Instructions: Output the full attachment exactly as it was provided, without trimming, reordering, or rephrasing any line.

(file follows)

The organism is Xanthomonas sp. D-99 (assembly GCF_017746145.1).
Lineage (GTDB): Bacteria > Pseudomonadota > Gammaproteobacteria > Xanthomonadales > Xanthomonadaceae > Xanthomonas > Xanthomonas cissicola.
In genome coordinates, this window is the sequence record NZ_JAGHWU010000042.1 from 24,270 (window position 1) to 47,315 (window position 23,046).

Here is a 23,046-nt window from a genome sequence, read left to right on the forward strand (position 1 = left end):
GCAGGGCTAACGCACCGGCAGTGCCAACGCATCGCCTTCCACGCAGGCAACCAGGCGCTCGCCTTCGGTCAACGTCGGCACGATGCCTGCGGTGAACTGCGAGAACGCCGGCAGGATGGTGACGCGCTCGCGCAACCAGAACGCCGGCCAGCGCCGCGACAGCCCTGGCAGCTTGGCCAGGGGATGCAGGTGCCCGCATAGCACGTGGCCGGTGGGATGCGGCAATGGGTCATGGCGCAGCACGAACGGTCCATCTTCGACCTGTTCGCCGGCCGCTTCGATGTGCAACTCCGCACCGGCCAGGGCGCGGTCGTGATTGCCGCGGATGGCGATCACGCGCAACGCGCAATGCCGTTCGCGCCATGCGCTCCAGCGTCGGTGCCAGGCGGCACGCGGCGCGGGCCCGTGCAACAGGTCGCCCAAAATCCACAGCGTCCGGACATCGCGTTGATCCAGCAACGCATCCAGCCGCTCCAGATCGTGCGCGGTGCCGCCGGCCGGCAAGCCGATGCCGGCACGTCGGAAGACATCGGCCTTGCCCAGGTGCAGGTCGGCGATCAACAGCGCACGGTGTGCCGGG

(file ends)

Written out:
The organism is Xanthomonas sp. D-99 (assembly GCF_017746145.1).
Lineage (GTDB): Bacteria > Pseudomonadota > Gammaproteobacteria > Xanthomonadales > Xanthomonadaceae > Xanthomonas > Xanthomonas cissicola.
In genome coordinates, this window is the sequence record NZ_JAGHWU010000042.1 from 24,270 (window position 1) to 47,315 (window position 23,046).

Here is a 23,046-nt window from a genome sequence, read left to right on the forward strand (position 1 = left end):
GCAGGGCTAACGCACCGGCAGTGCCAACGCATCGCCTTCCACGCAGGCAACCAGGCGCTCGCCTTCGGTCAACGTCGGCACGATGCCTGCGGTGAACTGCGAGAACGCCGGCAGGATGGTGACGCGCTCGCGCAACCAGAACGCCGGCCAGCGCCGCGACAGCCCTGGCAGCTTGGCCAGGGGATGCAGGTGCCCGCATAGCACGTGGCCGGTGGGATGCGGCAATGGGTCATGGCGCAGCACGAACGGTCCATCTTCGACCTGTTCGCCGGCCGCTTCGATGTGCAACTCCGCACCGGCCAGGGCGCGGTCGTGATTGCCGCGGATGGCGATCACGCGCAACGCGCAATGCCGTTCGCGCCATGCGCTCCAGCGTCGGTGCCAGGCGGCACGCGGCGCGGGCCCGTGCAACAGGTCGCCCAAAATCCACAGCGTCCGGACATCGCGTTGATCCAGCAACGCATCCAGCCGCTCCAGATCGTGCGCGGTGCCGCCGGCCGGCAAGCCGATGCCGGCACGTCGGAAGACATCGGCCTTGCCCAGGTGCAGGTCGGCGATCAACAGCGCACGGTGTGCCGGG